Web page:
By Rick Clemons for YourTango. Every time a new state recognizes gay marriage, my coming out coaching practice gets inundated with calls. It seems the more that people recognize that love is love, the more gay people feel safe to come out of the closet. However, what is surprising about these calls is that they do not come from millennials; mostly, they are from the Gen X and baby boomer generations. These generations grew up in a time of don't ask, don't tell, and they hid in underground clubs and meeting spaces. They lived dual lives to a greater extent than a Millennial could ever imagine.
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As a neuroscientist, I am fascinated by mental health, consciousness and perception, as well as the psychology behind human relationships. Coming out can be an extremely scary process for many people. Many are unlucky enough to have been born into highly religious or abusive families, and run a real risk of being kicked out of their home or physically harmed. However, there is another possible narrative that's rarely explored in gay movies or in the news: it is possible to live in a completely gay-friendly, liberal city and still feel psychologically-unable to come out. You may be terrified that your friends will view you differently and your world will be flipped upside-down; there is also often the colossal fear that, upon declaring you're gay, your same-sex friends will think you're attracted to them. In this article, I will address this very real, rarely-confronted problem: the fear of coming out due to psychological barriers that you've created , and not from any 'real' threat.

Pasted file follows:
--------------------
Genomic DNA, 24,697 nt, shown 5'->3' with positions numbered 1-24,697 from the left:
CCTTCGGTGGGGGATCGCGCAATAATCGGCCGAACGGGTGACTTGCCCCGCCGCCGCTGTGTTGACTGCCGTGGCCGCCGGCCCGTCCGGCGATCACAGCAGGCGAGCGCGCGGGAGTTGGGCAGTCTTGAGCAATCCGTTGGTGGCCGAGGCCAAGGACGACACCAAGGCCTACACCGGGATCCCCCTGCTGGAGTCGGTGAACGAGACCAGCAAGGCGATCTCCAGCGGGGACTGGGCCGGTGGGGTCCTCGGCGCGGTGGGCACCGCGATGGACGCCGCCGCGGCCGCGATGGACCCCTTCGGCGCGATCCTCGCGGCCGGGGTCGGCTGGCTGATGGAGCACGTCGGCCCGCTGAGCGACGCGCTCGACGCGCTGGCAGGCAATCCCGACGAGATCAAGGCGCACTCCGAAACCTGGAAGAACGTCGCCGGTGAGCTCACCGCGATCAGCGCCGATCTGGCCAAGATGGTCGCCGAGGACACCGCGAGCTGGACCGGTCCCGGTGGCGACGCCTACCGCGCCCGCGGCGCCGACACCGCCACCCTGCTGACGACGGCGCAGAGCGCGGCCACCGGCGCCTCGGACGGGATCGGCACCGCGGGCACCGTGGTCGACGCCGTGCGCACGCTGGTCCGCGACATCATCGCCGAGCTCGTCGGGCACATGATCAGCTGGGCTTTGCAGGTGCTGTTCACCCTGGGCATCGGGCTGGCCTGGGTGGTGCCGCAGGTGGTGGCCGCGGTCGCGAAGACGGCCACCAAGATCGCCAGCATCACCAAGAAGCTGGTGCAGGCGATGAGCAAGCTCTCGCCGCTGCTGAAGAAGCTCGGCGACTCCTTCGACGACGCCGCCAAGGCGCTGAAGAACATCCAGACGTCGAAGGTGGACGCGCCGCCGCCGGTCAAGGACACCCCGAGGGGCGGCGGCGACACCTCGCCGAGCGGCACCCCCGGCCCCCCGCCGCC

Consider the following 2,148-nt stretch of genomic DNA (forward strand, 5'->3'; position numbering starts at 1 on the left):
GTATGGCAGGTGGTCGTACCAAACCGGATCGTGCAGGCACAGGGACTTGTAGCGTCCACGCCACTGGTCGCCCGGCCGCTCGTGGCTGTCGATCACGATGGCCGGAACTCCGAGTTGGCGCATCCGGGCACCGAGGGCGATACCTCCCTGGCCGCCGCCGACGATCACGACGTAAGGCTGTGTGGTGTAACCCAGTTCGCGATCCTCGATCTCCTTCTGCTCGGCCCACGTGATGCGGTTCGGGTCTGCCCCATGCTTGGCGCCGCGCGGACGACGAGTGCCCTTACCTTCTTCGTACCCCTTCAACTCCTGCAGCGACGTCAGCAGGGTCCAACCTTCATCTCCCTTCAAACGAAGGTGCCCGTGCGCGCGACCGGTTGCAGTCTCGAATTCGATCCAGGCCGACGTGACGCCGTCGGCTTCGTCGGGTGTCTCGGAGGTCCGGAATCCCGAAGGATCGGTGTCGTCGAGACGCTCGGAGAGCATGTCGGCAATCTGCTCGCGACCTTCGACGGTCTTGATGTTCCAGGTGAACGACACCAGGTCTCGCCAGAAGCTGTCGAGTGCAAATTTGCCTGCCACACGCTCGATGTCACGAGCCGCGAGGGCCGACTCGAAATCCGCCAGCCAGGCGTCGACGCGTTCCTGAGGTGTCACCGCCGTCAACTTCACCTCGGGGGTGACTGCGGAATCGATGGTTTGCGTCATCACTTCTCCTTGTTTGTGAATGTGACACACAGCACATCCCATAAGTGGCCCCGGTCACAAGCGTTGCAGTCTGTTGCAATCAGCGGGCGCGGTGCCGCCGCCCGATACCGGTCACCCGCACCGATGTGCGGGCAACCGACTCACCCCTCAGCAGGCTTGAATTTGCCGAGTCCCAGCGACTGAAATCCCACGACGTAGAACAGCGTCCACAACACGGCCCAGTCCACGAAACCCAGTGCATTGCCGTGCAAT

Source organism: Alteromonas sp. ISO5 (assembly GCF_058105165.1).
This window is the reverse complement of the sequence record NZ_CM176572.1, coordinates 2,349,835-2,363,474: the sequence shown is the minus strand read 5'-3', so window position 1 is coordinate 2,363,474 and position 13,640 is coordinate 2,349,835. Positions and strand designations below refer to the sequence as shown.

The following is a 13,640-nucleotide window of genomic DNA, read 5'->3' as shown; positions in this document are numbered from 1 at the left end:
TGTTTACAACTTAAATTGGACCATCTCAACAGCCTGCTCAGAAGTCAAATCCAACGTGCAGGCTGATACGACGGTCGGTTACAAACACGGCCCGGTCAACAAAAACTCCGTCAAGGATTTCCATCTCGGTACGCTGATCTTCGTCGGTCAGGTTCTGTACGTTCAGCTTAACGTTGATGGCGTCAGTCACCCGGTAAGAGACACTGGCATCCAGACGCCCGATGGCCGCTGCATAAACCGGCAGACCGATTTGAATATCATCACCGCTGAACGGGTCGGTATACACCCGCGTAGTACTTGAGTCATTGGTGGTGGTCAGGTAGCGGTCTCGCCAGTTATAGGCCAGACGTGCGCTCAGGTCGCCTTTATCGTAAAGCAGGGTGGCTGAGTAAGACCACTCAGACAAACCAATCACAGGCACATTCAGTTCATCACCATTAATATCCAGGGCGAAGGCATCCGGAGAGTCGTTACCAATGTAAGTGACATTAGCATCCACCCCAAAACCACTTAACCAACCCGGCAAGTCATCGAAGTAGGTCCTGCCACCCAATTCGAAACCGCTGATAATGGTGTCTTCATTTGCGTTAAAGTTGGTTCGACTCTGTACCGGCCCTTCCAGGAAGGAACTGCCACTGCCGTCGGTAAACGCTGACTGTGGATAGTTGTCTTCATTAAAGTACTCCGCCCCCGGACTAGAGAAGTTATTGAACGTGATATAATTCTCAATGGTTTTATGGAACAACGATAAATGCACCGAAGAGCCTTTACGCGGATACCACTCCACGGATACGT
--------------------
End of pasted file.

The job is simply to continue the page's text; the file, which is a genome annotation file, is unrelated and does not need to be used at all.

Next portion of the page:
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However, many people have really positive experiences coming out and often regret not doing it sooner. What may be right for one person, may not be right for you. Your safety and well-being should always come first.
After years of fighting off rumors about his sexuality, Latin singer Ricky Martin has finally just posted the following message on his official Web site , coming out and telling the world he is gay. Coming out as gay, lesbian bisexual or transgendered is a process that for many, is experienced in stages of change. While there are different models and theories about coming out, the six-step process The Model of Homosexuality Identity Formation was created by psychological theorist Vivienne Cass in and is still an accepted model for understanding the experience. While many will not experience these steps in a linear course, the following steps capture essential components of the coming out process. These steps are not necessarily mutually exclusive, and can be experienced simultaneously.